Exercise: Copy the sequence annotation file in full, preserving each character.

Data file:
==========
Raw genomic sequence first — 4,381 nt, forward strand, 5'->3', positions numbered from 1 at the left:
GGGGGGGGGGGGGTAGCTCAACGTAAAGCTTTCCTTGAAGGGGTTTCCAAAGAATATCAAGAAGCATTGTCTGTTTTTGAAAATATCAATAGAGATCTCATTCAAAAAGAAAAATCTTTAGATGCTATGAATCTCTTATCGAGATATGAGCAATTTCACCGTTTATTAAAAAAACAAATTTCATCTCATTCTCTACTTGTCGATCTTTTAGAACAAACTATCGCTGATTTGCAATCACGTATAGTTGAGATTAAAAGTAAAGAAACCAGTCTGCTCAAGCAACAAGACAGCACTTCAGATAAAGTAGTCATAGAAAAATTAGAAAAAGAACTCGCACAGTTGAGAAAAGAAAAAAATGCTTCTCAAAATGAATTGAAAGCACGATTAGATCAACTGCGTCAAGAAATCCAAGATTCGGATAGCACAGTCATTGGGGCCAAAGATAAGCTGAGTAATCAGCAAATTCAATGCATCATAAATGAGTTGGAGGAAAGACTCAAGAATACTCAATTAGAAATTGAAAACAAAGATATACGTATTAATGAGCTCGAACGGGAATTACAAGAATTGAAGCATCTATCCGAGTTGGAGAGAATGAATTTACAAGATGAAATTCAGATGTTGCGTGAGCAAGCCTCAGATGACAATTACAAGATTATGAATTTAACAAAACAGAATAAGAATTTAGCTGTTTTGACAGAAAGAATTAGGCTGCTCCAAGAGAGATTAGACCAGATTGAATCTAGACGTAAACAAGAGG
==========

Raw genomic sequence first — 4,381 nt, forward strand, 5'->3', positions numbered from 1 at the left:
GGGGGGGGGGGGGTAGCTCAACGTAAAGCTTTCCTTGAAGGGGTTTCCAAAGAATATCAAGAAGCATTGTCTGTTTTTGAAAATATCAATAGAGATCTCATTCAAAAAGAAAAATCTTTAGATGCTATGAATCTCTTATCGAGATATGAGCAATTTCACCGTTTATTAAAAAAACAAATTTCATCTCATTCTCTACTTGTCGATCTTTTAGAACAAACTATCGCTGATTTGCAATCACGTATAGTTGAGATTAAAAGTAAAGAAACCAGTCTGCTCAAGCAACAAGACAGCACTTCAGATAAAGTAGTCATAGAAAAATTAGAAAAAGAACTCGCACAGTTGAGAAAAGAAAAAAATGCTTCTCAAAATGAATTGAAAGCACGATTAGATCAACTGCGTCAAGAAATCCAAGATTCGGATAGCACAGTCATTGGGGCCAAAGATAAGCTGAGTAATCAGCAAATTCAATGCATCATAAATGAGTTGGAGGAAAGACTCAAGAATACTCAATTAGAAATTGAAAACAAAGATATACGTATTAATGAGCTCGAACGGGAATTACAAGAATTGAAGCATCTATCCGAGTTGGAGAGAATGAATTTACAAGATGAAATTCAGATGTTGCGTGAGCAAGCCTCAGATGACAATTACAAGATTATGAATTTAACAAAACAGAATAAGAATTTAGCTGTTTTGACAGAAAGAATTAGGCTGCTCCAAGAGAGATTAGACCAGATTGAATCTAGACGTAAACAAGAGG